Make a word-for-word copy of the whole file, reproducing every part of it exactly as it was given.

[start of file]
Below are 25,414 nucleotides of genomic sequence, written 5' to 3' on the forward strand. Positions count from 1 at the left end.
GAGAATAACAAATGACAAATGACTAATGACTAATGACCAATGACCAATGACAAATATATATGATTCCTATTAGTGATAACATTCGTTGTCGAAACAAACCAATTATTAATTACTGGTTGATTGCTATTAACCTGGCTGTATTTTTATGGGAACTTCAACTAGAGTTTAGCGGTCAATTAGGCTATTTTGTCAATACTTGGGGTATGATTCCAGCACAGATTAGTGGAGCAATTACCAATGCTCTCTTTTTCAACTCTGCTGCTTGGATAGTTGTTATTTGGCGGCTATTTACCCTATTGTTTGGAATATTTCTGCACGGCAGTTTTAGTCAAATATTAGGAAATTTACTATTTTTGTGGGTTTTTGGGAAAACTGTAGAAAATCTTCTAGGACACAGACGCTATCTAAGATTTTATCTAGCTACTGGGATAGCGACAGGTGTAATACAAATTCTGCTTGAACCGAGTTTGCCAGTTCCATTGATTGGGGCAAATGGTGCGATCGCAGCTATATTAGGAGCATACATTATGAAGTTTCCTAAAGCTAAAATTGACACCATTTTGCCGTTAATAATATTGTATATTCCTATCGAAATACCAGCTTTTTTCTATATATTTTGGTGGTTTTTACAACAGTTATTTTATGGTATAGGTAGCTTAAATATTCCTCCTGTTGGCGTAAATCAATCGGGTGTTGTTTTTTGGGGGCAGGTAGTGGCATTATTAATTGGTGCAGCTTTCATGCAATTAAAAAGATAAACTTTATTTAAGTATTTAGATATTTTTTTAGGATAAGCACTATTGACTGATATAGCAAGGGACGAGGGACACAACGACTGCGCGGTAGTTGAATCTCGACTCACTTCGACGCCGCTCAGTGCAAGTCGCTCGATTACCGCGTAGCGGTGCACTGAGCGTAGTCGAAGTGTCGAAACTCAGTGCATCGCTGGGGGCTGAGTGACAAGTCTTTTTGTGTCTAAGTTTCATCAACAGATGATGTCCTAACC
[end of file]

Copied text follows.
Below are 25,414 nucleotides of genomic sequence, written 5' to 3' on the forward strand. Positions count from 1 at the left end.
GAGAATAACAAATGACAAATGACTAATGACTAATGACCAATGACCAATGACAAATATATATGATTCCTATTAGTGATAACATTCGTTGTCGAAACAAACCAATTATTAATTACTGGTTGATTGCTATTAACCTGGCTGTATTTTTATGGGAACTTCAACTAGAGTTTAGCGGTCAATTAGGCTATTTTGTCAATACTTGGGGTATGATTCCAGCACAGATTAGTGGAGCAATTACCAATGCTCTCTTTTTCAACTCTGCTGCTTGGATAGTTGTTATTTGGCGGCTATTTACCCTATTGTTTGGAATATTTCTGCACGGCAGTTTTAGTCAAATATTAGGAAATTTACTATTTTTGTGGGTTTTTGGGAAAACTGTAGAAAATCTTCTAGGACACAGACGCTATCTAAGATTTTATCTAGCTACTGGGATAGCGACAGGTGTAATACAAATTCTGCTTGAACCGAGTTTGCCAGTTCCATTGATTGGGGCAAATGGTGCGATCGCAGCTATATTAGGAGCATACATTATGAAGTTTCCTAAAGCTAAAATTGACACCATTTTGCCGTTAATAATATTGTATATTCCTATCGAAATACCAGCTTTTTTCTATATATTTTGGTGGTTTTTACAACAGTTATTTTATGGTATAGGTAGCTTAAATATTCCTCCTGTTGGCGTAAATCAATCGGGTGTTGTTTTTTGGGGGCAGGTAGTGGCATTATTAATTGGTGCAGCTTTCATGCAATTAAAAAGATAAACTTTATTTAAGTATTTAGATATTTTTTTAGGATAAGCACTATTGACTGATATAGCAAGGGACGAGGGACACAACGACTGCGCGGTAGTTGAATCTCGACTCACTTCGACGCCGCTCAGTGCAAGTCGCTCGATTACCGCGTAGCGGTGCACTGAGCGTAGTCGAAGTGTCGAAACTCAGTGCATCGCTGGGGGCTGAGTGACAAGTCTTTTTGTGTCTAAGTTTCATCAACAGATGATGTCCTAACC